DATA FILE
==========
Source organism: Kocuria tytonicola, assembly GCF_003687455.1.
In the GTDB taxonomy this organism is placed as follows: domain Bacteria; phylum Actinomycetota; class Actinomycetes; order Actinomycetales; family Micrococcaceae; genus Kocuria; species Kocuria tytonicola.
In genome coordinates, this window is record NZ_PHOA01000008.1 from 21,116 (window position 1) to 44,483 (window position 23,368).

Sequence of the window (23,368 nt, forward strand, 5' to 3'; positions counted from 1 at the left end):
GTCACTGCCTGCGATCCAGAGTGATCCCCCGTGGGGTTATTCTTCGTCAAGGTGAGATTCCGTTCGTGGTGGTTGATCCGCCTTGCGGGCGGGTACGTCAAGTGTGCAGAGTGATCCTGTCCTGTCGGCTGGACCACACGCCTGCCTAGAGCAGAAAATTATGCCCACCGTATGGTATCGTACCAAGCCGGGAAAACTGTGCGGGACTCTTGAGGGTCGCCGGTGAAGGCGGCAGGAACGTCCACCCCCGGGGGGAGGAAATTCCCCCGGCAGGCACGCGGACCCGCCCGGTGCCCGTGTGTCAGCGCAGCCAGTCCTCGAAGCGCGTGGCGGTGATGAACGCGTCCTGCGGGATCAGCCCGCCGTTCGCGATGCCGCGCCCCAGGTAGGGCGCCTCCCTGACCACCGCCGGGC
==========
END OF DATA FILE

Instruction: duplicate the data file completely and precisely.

Source organism: Kocuria tytonicola, assembly GCF_003687455.1.
In the GTDB taxonomy this organism is placed as follows: domain Bacteria; phylum Actinomycetota; class Actinomycetes; order Actinomycetales; family Micrococcaceae; genus Kocuria; species Kocuria tytonicola.
In genome coordinates, this window is record NZ_PHOA01000008.1 from 21,116 (window position 1) to 44,483 (window position 23,368).

Sequence of the window (23,368 nt, forward strand, 5' to 3'; positions counted from 1 at the left end):
GTCACTGCCTGCGATCCAGAGTGATCCCCCGTGGGGTTATTCTTCGTCAAGGTGAGATTCCGTTCGTGGTGGTTGATCCGCCTTGCGGGCGGGTACGTCAAGTGTGCAGAGTGATCCTGTCCTGTCGGCTGGACCACACGCCTGCCTAGAGCAGAAAATTATGCCCACCGTATGGTATCGTACCAAGCCGGGAAAACTGTGCGGGACTCTTGAGGGTCGCCGGTGAAGGCGGCAGGAACGTCCACCCCCGGGGGGAGGAAATTCCCCCGGCAGGCACGCGGACCCGCCCGGTGCCCGTGTGTCAGCGCAGCCAGTCCTCGAAGCGCGTGGCGGTGATGAACGCGTCCTGCGGGATCAGCCCGCCGTTCGCGATGCCGCGCCCCAGGTAGGGCGCCTCCCTGACCACCGCCGGGC